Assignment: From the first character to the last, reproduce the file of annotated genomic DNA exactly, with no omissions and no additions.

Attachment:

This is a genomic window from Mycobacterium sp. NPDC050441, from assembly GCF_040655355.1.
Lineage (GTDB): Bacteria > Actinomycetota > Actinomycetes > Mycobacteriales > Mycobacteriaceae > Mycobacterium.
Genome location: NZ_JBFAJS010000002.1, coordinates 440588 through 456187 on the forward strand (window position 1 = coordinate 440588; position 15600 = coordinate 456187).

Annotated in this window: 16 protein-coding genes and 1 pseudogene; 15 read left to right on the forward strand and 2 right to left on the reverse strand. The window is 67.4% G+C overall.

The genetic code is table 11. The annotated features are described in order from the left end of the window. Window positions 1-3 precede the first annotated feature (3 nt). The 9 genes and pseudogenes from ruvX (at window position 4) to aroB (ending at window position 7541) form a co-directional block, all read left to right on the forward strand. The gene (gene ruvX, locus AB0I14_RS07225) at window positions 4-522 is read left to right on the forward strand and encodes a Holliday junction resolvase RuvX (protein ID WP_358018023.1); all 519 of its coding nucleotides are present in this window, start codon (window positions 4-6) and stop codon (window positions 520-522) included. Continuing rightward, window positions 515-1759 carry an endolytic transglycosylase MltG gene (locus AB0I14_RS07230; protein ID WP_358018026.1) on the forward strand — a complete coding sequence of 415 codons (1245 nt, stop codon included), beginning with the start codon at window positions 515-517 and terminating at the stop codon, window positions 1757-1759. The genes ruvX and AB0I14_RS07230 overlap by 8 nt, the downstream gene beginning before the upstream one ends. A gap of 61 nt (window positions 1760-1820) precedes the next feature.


This is a genomic window from Mycobacterium sp. NPDC050441, from assembly GCF_040655355.1.
Lineage (GTDB): Bacteria > Actinomycetota > Actinomycetes > Mycobacteriales > Mycobacteriaceae > Mycobacterium.
Genome location: NZ_JBFAJS010000002.1, coordinates 440588 through 456187 on the forward strand (window position 1 = coordinate 440588; position 15600 = coordinate 456187).

Annotated in this window: 16 protein-coding genes and 1 pseudogene; 15 read left to right on the forward strand and 2 right to left on the reverse strand. The window is 67.4% G+C overall.

The genetic code is table 11. The annotated features are described in order from the left end of the window. Window positions 1-3 precede the first annotated feature (3 nt). The 9 genes and pseudogenes from ruvX (at window position 4) to aroB (ending at window position 7541) form a co-directional block, all read left to right on the forward strand. The gene (gene ruvX, locus AB0I14_RS07225) at window positions 4-522 is read left to right on the forward strand and encodes a Holliday junction resolvase RuvX (protein ID WP_358018023.1); all 519 of its coding nucleotides are present in this window, start codon (window positions 4-6) and stop codon (window positions 520-522) included. Continuing rightward, window positions 515-1759 carry an endolytic transglycosylase MltG gene (locus AB0I14_RS07230; protein ID WP_358018026.1) on the forward strand — a complete coding sequence of 415 codons (1245 nt, stop codon included), beginning with the start codon at window positions 515-517 and terminating at the stop codon, window positions 1757-1759. The genes ruvX and AB0I14_RS07230 overlap by 8 nt, the downstream gene beginning before the upstream one ends. A gap of 61 nt (window positions 1760-1820) precedes the next feature.